The District of Columbia will begin insuring mortgage loans for high-risk, low-income home buyers in the fall under a new $1.8 million mortgage insurance program city housing officials have funded for the first time this year.
Carrol Madison, acting executive director of the D.C. Housing Finance Agency, said the Mortgage Loan Guarantee Fund could begin operating as early as Oct. 1 if her agency can finish writing the rules for the program and submit them to the D.C. Council for approval by then.
The council recently approved $1.875 million for the program, $875,000 as part of the District's 1988 budget and another $1 million that the city expects to get in federal grants. Although the Housing Finance Agency has had the authority to run such an insurance program since the agency's creation in 1981, it has not done so because there was relatively little need for it, said Council member Charlene Drew Jarvis (D-Ward 4) who heads the council's housing and economic development committee.
But "circumstances have changed," Jarvis said. She said that recently an increasing number of low- and middle-income buyers who qualified for loans through one of the city's special mortgage programs have been unable to get private mortgage insurance because of their income or past credit history. And without mortgage insurance, which protects a lender against loan foreclosure losses, "lenders won't write a mortgage," Jarvis said.
"Over the past year, mortgage insurance underwriting criteria has tightened. So if a person is late on one credit card payment, he may not get mortgage insurance," Jarvis said. She estimated that a quarter of all loan applicants in the city last year were denied a mortgage because they couldn't get private mortgage insurance.
Madison said her agency has no record of the total number of people who qualified for mortgages under the Housing Finance Agency program but got rejected because prospective buyers apply directly to lenders for the mortgages.
Under the new insurance fund program, the city would underwrite loans for low-income buyers who can't get private mortgage insurance. The Housing Finance Agency, which will administer the program, would apply less stringent underwriting requirements than those that commercial insurers require, Madison said.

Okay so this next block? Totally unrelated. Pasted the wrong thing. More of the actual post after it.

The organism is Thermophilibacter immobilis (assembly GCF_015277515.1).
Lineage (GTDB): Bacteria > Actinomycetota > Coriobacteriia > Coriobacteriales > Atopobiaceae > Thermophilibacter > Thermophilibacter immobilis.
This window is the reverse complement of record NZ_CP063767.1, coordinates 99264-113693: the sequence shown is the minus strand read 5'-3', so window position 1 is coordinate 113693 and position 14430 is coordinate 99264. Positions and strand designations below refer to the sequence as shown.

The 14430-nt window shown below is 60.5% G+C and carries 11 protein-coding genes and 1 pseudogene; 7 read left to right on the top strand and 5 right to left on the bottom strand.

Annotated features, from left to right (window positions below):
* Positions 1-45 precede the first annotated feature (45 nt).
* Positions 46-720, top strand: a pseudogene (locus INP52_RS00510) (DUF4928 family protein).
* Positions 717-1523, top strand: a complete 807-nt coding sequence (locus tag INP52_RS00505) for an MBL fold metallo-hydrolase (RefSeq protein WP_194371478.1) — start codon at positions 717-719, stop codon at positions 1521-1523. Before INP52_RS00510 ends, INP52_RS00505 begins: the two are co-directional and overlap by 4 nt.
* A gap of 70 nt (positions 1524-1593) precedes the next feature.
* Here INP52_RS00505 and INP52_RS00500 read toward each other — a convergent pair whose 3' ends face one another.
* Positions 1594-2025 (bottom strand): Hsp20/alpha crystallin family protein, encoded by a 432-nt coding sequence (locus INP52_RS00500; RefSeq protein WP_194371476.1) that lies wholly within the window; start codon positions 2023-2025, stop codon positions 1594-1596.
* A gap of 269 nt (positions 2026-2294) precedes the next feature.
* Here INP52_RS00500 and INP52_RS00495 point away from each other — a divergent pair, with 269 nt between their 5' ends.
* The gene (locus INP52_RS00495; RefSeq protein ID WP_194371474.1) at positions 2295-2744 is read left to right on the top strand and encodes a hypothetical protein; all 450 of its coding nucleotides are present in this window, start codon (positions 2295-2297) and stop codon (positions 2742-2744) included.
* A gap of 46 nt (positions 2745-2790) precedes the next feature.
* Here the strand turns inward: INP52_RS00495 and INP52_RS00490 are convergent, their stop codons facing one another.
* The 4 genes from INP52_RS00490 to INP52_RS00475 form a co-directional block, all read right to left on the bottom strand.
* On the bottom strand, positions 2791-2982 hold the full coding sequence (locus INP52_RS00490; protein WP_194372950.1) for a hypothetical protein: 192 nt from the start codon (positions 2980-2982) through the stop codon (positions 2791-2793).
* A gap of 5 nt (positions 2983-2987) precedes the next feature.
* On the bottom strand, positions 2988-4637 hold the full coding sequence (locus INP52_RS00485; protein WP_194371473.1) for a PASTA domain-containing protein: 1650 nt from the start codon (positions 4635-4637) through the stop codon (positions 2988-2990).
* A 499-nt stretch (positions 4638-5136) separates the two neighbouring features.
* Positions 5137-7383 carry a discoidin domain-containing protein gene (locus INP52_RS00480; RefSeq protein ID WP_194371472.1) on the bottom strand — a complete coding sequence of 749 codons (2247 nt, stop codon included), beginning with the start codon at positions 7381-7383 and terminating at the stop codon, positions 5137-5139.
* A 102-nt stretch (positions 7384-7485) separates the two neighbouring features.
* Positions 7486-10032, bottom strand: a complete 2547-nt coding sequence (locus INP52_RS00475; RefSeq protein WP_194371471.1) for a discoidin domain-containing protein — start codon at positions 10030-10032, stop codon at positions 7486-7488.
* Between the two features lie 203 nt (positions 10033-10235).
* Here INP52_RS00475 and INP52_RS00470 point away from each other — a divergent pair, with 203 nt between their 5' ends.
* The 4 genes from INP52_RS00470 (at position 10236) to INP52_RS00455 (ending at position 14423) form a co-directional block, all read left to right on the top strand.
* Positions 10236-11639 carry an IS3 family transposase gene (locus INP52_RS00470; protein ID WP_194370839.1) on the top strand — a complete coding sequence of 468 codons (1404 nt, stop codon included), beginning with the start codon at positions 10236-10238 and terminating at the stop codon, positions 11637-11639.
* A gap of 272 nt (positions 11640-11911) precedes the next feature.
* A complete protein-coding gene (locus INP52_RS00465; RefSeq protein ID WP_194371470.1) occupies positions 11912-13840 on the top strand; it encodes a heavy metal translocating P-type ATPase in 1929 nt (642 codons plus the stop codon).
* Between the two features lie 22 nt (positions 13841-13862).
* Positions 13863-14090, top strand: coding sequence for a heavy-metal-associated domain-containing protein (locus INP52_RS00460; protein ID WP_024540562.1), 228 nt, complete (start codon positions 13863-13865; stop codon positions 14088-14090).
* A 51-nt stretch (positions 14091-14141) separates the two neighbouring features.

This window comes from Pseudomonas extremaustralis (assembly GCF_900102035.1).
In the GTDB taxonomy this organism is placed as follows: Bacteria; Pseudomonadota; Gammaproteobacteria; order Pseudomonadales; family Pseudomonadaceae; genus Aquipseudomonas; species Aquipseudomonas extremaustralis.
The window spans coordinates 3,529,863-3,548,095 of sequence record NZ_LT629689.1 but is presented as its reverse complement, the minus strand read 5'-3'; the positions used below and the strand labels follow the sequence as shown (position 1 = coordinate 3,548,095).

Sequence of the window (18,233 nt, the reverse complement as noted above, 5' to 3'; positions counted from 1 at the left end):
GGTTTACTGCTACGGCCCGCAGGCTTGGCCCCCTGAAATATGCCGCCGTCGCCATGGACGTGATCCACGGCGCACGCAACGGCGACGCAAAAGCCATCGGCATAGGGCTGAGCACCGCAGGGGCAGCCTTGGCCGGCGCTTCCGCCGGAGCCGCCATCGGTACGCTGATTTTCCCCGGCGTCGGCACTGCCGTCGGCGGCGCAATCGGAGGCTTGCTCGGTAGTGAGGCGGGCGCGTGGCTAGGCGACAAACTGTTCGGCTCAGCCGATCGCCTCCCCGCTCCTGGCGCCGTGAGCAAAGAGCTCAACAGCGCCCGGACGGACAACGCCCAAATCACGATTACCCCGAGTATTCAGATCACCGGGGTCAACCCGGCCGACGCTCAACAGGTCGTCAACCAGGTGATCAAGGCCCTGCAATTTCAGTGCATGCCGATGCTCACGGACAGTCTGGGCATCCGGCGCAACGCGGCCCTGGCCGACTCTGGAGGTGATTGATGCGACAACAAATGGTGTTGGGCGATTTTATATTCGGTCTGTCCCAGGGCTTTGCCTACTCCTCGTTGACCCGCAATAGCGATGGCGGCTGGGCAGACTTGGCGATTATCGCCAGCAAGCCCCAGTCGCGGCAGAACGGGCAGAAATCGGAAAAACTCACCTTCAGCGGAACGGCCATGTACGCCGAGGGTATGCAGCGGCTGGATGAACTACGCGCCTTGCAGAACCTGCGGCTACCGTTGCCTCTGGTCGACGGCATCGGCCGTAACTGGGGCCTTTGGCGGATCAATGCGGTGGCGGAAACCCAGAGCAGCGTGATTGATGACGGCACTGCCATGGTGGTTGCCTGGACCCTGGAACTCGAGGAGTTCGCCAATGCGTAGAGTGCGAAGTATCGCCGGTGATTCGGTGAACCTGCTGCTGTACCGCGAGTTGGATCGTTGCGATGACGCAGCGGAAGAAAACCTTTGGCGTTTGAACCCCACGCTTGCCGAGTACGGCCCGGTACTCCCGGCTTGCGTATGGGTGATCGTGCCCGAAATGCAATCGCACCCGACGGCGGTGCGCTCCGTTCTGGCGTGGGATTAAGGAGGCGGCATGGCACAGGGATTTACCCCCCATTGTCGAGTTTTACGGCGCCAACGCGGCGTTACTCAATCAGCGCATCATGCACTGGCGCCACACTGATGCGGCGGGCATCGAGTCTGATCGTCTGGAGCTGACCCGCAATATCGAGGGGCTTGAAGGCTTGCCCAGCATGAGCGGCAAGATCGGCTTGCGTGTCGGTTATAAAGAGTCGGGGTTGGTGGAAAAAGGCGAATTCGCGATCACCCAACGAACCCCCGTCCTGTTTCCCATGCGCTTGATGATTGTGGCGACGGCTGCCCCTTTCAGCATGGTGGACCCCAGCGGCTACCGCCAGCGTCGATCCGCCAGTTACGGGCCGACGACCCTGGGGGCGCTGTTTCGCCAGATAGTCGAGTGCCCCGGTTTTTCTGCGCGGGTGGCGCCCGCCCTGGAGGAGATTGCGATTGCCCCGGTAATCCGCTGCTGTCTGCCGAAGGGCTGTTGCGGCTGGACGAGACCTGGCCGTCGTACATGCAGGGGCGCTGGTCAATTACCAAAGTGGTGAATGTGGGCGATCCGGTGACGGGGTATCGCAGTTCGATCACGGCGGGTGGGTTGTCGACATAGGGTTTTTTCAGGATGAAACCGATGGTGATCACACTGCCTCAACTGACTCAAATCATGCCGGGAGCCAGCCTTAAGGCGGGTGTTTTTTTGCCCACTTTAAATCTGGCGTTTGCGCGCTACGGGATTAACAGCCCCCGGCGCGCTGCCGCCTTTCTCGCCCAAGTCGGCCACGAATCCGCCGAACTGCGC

Madison said she doesn't know yet what those requirements will be because her agency has just started drafting guidelines. She did say, however, that she doubts that the "requirements would be as high as those required for mortgage loans made through the city Housing Finance Agency."
Currently, home buyers applying under the Housing Finance Agency's Single-Family Home Mortgage program must earn no more than $37,691 a year for one person, $49,840 for two persons, or $53,400 for a four-person household to qualify for a mortgage of up to $115,000. There is no minimum income required for the program.
Commercial mortgage underwriters typically require that a buyer's mortgage payments do not exceed 28 percent of the total household income and that total fixed monthly debts not exceed 36 percent of gross family earnings. City legislation introduced by Jarvis also would require low-income buyers to pay an as yet unspecified fee for the city's mortgage insurance to help defray the program's administrative expenses and any losses from foreclosures.
Katharine Schultz, associate director of Manna Inc., a nonprofit D.C. developer that renovates and sells houses to low-income buyers, said that it is often difficult for their applicants to meet conventional mortgage insurer requirements. She said that many times a lower-income family's housing costs will eat up more of their income than private mortgage insurers allow, but that doesn't mean they won't be able to make a mortgage payment.
"It's true that lower-income people live on less money, but they are more careful where it goes," she said.
But Tom Anderson, corporate counsel for Verex Corp., a conventional mortgage underwriter, said the city could be opening itself up to risks.
"If people are having trouble getting mortgage insurance, it means that they can't meet the payments or the property may not be worth what the property is selling for," he said.
But Jarvis said she doubted the city will be at much risk. "If a lender can sell a house for the value of a mortgage, then the city won't pay. But if a lender loses money, the city would pay the difference," Jarvis said. "With the high value of city property, I don't foresee that happening," she said.